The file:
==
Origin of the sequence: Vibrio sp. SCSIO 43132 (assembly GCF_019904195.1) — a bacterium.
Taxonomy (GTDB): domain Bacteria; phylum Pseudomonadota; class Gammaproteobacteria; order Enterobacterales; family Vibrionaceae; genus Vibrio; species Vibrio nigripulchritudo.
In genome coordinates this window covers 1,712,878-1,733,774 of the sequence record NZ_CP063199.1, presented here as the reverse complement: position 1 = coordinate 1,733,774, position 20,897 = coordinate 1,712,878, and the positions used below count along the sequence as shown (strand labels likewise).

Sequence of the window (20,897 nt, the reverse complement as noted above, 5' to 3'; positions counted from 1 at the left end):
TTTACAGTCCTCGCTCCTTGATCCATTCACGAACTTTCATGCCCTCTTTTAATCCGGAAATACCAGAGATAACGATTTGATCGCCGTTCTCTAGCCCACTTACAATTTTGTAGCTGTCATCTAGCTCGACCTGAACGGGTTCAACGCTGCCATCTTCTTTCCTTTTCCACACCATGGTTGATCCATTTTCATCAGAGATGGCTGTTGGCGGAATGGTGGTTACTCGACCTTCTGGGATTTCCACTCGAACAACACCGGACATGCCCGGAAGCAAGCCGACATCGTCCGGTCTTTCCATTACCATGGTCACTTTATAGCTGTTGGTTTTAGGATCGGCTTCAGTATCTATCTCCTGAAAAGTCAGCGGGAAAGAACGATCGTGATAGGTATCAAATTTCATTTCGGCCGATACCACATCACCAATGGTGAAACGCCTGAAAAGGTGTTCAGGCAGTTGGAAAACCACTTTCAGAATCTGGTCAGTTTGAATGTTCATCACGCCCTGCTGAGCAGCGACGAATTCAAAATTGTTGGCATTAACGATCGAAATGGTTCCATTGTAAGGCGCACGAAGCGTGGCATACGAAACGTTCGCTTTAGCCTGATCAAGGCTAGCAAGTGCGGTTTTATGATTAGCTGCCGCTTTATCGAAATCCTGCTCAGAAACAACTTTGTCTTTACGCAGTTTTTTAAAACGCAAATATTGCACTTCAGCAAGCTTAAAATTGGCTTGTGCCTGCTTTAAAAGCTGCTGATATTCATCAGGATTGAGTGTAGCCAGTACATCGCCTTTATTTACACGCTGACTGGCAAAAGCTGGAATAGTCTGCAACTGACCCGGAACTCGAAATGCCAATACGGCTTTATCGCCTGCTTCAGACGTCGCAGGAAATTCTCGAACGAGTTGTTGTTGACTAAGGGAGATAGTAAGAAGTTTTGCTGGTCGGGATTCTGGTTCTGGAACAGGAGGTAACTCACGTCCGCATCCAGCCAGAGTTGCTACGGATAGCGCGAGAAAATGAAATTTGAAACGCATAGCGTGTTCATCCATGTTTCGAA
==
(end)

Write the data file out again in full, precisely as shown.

Origin of the sequence: Vibrio sp. SCSIO 43132 (assembly GCF_019904195.1) — a bacterium.
Taxonomy (GTDB): domain Bacteria; phylum Pseudomonadota; class Gammaproteobacteria; order Enterobacterales; family Vibrionaceae; genus Vibrio; species Vibrio nigripulchritudo.
In genome coordinates this window covers 1,712,878-1,733,774 of the sequence record NZ_CP063199.1, presented here as the reverse complement: position 1 = coordinate 1,733,774, position 20,897 = coordinate 1,712,878, and the positions used below count along the sequence as shown (strand labels likewise).

Sequence of the window (20,897 nt, the reverse complement as noted above, 5' to 3'; positions counted from 1 at the left end):
TTTACAGTCCTCGCTCCTTGATCCATTCACGAACTTTCATGCCCTCTTTTAATCCGGAAATACCAGAGATAACGATTTGATCGCCGTTCTCTAGCCCACTTACAATTTTGTAGCTGTCATCTAGCTCGACCTGAACGGGTTCAACGCTGCCATCTTCTTTCCTTTTCCACACCATGGTTGATCCATTTTCATCAGAGATGGCTGTTGGCGGAATGGTGGTTACTCGACCTTCTGGGATTTCCACTCGAACAACACCGGACATGCCCGGAAGCAAGCCGACATCGTCCGGTCTTTCCATTACCATGGTCACTTTATAGCTGTTGGTTTTAGGATCGGCTTCAGTATCTATCTCCTGAAAAGTCAGCGGGAAAGAACGATCGTGATAGGTATCAAATTTCATTTCGGCCGATACCACATCACCAATGGTGAAACGCCTGAAAAGGTGTTCAGGCAGTTGGAAAACCACTTTCAGAATCTGGTCAGTTTGAATGTTCATCACGCCCTGCTGAGCAGCGACGAATTCAAAATTGTTGGCATTAACGATCGAAATGGTTCCATTGTAAGGCGCACGAAGCGTGGCATACGAAACGTTCGCTTTAGCCTGATCAAGGCTAGCAAGTGCGGTTTTATGATTAGCTGCCGCTTTATCGAAATCCTGCTCAGAAACAACTTTGTCTTTACGCAGTTTTTTAAAACGCAAATATTGCACTTCAGCAAGCTTAAAATTGGCTTGTGCCTGCTTTAAAAGCTGCTGATATTCATCAGGATTGAGTGTAGCCAGTACATCGCCTTTATTTACACGCTGACTGGCAAAAGCTGGAATAGTCTGCAACTGACCCGGAACTCGAAATGCCAATACGGCTTTATCGCCTGCTTCAGACGTCGCAGGAAATTCTCGAACGAGTTGTTGTTGACTAAGGGAGATAGTAAGAAGTTTTGCTGGTCGGGATTCTGGTTCTGGAACAGGAGGTAACTCACGTCCGCATCCAGCCAGAGTTGCTACGGATAGCGCGAGAAAATGAAATTTGAAACGCATAGCGTGTTCATCCATGTTTCGAA